I was sent a link to an article today.
But when I clicked the link, I was met with a 404 error page instead. I skimmed the default ‘this page cannot be found’ robot-like message and clicked out of the website before giving it a second thought.
Because the content was cold. I felt annoyed, disengaged with the brand and confused about how to go about finding the information that I needed. It was like the brand was slamming a door in my face and saying, ‘sorry but you’re out of luck - bye.’
Which got me thinking – why do brands forget (or choose not) to personalise their 404 page? Do they not realise this little oversight could be losing them sales?
If you’ve never even heard of a 404 page, don’t stress - you’re not alone! But here’s why you should give a damn:
This humble piece of copy has the potential to redirect potential customers to other parts of your website, while letting your brand voice shine and positioning you as a helpful and caring guide.
Your 404 page has the potential to turn lost visitors into raving fans! Want to learn how to do it?
Firstly, let’s look at what a 404 page actually is
Links get broken, content gets deleted or moved and people have sausage fingers when typing.
Whatever the reason, if a link is no longer valid, visitors are taken to your 404 error page.
Most websites come with a default 404 page, so even if you haven’t come across it yet, chances are someone has. If you’re using default messaging, your 404 page will look similar to the below…
The trouble with default messaging is that it’s often unhelpful and the opposite of conversational copywriting (a key technique for building emotional connections between you and your audience).
Your audience is left thinking ‘GREEEEAAAAT - so what do I do now?!’
Where brands go wrong
A default 404 page does you no favours because:
· The content doesn’t redirect people to other places on your website – which means people leave your website and don’t return
· It’s not written in your brand voice – so there’s no surprise or delight waiting for them, just boring, formal and emotionless words (plus ‘too hard basket’ instructions)
· It shows no empathy or authority – which are two vital ingredients in getting people to like, know and trust your brand.
Here’s how to make your 404 page work for you
Writing a great 404 page is a skill (you’ve got a small space to pack a mighty punch!), but it’s one you can learn.
This is your chance to empathise with your readers’ confusion and offer them a solution. It’s a chance to showcase your brand’s personality and connect with them while they’re actively seeking something from you. It’s also a chance to redirect and convert lost visitors into buying customers.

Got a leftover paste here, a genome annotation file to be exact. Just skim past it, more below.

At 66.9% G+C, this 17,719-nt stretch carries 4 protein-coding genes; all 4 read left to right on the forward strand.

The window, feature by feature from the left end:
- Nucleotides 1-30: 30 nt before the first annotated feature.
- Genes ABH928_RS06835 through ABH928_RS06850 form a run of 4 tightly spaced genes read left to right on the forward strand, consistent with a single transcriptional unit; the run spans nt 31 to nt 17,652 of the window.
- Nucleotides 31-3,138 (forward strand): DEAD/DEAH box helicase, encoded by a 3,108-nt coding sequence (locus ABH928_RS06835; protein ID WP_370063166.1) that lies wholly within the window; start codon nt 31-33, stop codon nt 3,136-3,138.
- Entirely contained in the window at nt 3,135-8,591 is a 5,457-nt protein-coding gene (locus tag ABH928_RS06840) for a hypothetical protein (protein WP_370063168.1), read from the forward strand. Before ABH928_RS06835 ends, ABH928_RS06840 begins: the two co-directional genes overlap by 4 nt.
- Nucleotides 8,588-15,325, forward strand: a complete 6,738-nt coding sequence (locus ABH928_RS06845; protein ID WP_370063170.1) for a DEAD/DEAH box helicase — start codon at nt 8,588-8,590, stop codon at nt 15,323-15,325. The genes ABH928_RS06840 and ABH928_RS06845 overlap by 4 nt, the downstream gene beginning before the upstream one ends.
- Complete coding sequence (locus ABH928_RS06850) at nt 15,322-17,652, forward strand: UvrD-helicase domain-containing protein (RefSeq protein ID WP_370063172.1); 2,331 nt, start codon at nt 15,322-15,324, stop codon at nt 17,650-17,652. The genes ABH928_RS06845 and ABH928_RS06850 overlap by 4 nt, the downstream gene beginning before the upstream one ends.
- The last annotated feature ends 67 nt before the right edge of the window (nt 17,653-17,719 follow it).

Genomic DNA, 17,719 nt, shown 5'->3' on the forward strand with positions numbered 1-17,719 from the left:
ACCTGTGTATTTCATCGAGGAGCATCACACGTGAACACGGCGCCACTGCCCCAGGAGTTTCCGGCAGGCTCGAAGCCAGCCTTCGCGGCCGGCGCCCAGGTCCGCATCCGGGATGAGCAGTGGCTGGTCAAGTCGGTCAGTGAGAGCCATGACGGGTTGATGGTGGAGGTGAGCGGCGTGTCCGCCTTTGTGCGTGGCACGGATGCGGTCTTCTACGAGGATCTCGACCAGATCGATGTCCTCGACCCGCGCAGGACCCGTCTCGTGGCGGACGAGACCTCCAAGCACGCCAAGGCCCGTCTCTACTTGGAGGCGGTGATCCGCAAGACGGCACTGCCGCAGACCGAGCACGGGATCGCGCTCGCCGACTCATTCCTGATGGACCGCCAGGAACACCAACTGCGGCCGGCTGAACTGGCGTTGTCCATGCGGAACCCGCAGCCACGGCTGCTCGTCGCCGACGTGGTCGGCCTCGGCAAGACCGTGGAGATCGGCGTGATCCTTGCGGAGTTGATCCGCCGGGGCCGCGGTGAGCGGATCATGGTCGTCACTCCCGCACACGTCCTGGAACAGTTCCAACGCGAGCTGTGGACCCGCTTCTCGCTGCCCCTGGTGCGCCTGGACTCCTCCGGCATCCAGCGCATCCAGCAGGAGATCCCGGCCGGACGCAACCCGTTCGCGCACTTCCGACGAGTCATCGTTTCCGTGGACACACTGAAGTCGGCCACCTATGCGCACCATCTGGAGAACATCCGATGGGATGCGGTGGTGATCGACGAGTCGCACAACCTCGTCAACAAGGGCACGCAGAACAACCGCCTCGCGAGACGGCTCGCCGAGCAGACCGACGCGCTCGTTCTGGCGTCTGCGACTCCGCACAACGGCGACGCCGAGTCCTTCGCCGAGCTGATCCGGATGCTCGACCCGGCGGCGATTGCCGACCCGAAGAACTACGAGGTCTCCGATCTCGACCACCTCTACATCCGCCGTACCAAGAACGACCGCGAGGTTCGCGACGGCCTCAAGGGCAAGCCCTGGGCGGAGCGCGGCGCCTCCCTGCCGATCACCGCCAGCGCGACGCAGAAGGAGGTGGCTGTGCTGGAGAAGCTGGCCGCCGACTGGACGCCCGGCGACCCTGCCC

Like the rest of your website content, there’s no one size fits all formula for writing a 404 page. Every brand is different, so put yourself in the shoes of your customers. What do they want & need from you in this moment? As long as you’re friendly, helpful and succinct, you’re on the right track.
Whether your brand is sassy, calm, smart or funny, embrace your unique voice but always choose clarity over cleverness! People who land on your 404 page want answers. They don’t want to have to scroll through paragraphs of information that’s irreverent or salesy (yuck).
Here are some ideas for elements to include…
💡 An image or graphic that represents your brand and is consistent with the look and feel of the rest of your website.
o I have one of my pup Tiki hiding under my legs with a little ‘derp’ face (which I thought was only fitting!)
💡 Some (brief) words that acknowledge the content they’re looking for isn’t there. This is where you can let your personality shine, but stay true to your brand voice. ‘Oops, we couldn’t find the page you’re looking for’ is always a safe & simple option.
o My brand voice is a little quirky, so I went with a space reference but kept the copy succinct.
💡 A next step or redirection, such as links to the most important pages on your website. Having a search bar can also be helpful.
o I chose my blog & services pages, plus a tongue-in-cheek option of ‘just here for the puppy pics’ which links to my Instagram page.
💡 Having a ‘contact us’ option encourages people into your sales funnel (woo!) and reassures them that help is only a call/email away if they’re stuck.
Here’s an example of my 404 page out in the wild (which I hope you’ll never come across, but hey, sh*t happens!).
If you know your way around your website platform (Squarespace, Wordpress etc.) you’ll be able to create a 404 page from scratch or edit the default messaging in a few simple steps. There are plenty of tutorials on YouTube if you get stuck.
So, now it’s over to you… have a go at writing your own 404 page and let me know what you come up with. If you want some fresh ideas, you know where to find me.